During my senior year of college I reapplied for my green card. This time I did it on my own and was approved in less than a year. I attended my interview but was told to come back. I returned a few months later. The immigration officer told me to come to the window. He was serious, I thought to myself "Here we go again." But he stamped my passport with my temporary visa. I cried my eyes out because I had struggled to become a permanent resident and now it was done! I was happy because I finally would be able to visit my family. I could open a bank account and it meant I would be able to attend graduate school someday. 

After college, I tried working promotions full-time. The income was good but it was annoying to wait thirty days sometimes 45 days to get paid. I started a new law firm job and unlike my previous law firms this one was full of all female support staff. I was the youngest, the best looking and had more education and experience than they did. Yet, they thought I was hired because of my looks. I received more credit from the males at the firm than the women. I never understood why women step on others to get ahead.I remember working one night and being mistaken for the cleaning lady. I loved shopping at Nordstrom's and being asked do you know where the restroom is? I would say "I don't work here." I shopped at Saks and people assumed the same thing.

The most horrible treatment I received was from Latino males. They wanted to date and court me. But they never understood me. They wanted me too be subservient, meek and quiet. I was neither of those things. I won best debater in High School because I was outspoken. My father had a saying "Women should be seen and not heard." I also felt my ethnicity people wanted to put me in a box. They wanted me to be the stereotypes: wear big earrings, be loud and have lots of kids.  I would hear things like "Wow you don't have an accent." Was I supposed to have one?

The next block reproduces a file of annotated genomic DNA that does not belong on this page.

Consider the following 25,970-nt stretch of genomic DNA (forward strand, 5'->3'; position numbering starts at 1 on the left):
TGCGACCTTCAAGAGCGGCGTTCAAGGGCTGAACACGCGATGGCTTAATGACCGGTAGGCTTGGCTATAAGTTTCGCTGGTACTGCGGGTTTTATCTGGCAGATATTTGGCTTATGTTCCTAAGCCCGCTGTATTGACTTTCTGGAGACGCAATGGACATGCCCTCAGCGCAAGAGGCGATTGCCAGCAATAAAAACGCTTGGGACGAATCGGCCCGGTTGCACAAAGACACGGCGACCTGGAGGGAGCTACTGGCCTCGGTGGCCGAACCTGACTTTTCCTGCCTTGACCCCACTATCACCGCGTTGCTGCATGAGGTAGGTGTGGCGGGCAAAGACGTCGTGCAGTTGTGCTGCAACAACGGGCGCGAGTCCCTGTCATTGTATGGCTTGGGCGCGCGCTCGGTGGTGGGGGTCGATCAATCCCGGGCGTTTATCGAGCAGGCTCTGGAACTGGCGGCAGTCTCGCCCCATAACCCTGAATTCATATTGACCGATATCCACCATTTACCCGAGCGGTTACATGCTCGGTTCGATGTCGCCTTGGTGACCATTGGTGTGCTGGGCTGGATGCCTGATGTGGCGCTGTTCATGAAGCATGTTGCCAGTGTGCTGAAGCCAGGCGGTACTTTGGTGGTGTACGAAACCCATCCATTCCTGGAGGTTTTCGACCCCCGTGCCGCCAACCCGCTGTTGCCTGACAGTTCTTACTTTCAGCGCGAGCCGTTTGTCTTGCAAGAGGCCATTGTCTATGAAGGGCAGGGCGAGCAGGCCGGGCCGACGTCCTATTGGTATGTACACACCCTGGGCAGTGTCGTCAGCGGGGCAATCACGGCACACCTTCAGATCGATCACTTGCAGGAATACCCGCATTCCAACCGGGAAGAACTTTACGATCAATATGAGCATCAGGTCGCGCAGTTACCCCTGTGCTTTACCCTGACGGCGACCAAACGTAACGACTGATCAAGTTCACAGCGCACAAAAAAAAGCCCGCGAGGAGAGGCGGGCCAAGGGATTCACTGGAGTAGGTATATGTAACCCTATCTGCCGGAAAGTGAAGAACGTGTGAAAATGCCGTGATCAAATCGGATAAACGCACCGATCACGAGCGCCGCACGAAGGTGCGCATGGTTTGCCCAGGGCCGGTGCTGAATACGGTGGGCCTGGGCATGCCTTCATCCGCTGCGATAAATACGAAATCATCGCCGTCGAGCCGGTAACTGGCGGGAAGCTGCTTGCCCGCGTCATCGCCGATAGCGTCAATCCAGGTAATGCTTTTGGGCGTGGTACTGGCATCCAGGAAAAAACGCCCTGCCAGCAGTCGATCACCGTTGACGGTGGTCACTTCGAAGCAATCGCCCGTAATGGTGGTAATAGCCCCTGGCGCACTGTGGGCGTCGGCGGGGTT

I returned to my old neighborhood with my new white boyfriend and I was called a "sellout." These are the same people that believe that "love is love." But felt me dating a white guy, losing my hood accent, speaking proper English and dressing different made me a "sellout." I never had a meaningful relationship with a Latino they always felt they had to control me and didn't think women should have careers. My husband was different he made me feel like I was his equal his partner and he made me see how far I have come. 

Because of him I landed my first job in tech. His company hired me as their creative director. But even there I noticed the CEO wanted to stereotype too. Then again he put most people in boxes too. I never realized that tech outside the US was a boy's club. In New York, there are instances of discrimination but it is getting better and more inclusive. We went to Europe for a trade show to secure partners and distributors. One distributor in particular met with the team. He shook everyone's hand but mine.The CEO introduced me as the creative director. He just stared at me and sat down. I do not what country he was from. However, he spoke Arabic. When he left the CEO said he noticed it. He threw his card on the table and said "He didn't need his business."

As a woman in tech, men and women alike assume I do not know the business. They have the misconception that because I am good looking I must not be bright. I notice it by the questions they ask, the tone of their voice and their body language. Most recently, I attended a tech event and a woman smirked "You are too glamorous to be here." I was shocked because I felt discriminated because of my looks. I felt less discriminated by the men at the event. 

 It is the age old sentiment of men who are assertive in business are hustlers. Women on the other hand are labeled bitches. As a Latina it's even harder because I have two strikes against me. I push forward by not allowing my past define me, surrounding myself with good people and motivating others. I always share my resources and do not mind lending my connections to people. I learned than true leaders give their knowledge away instead of hoarding it. 

I currently work for a start-up named Veea that is a merchant processor. It has been an amazing experience and I am lucky to be part of a team that is so diverse! If you need merchant processing for your small business contact me ! Remember the only thing that holds you back is you. Your past, where you grew up, your parents, etc. don't have to determine where you will go and what you will do. That part is up to you!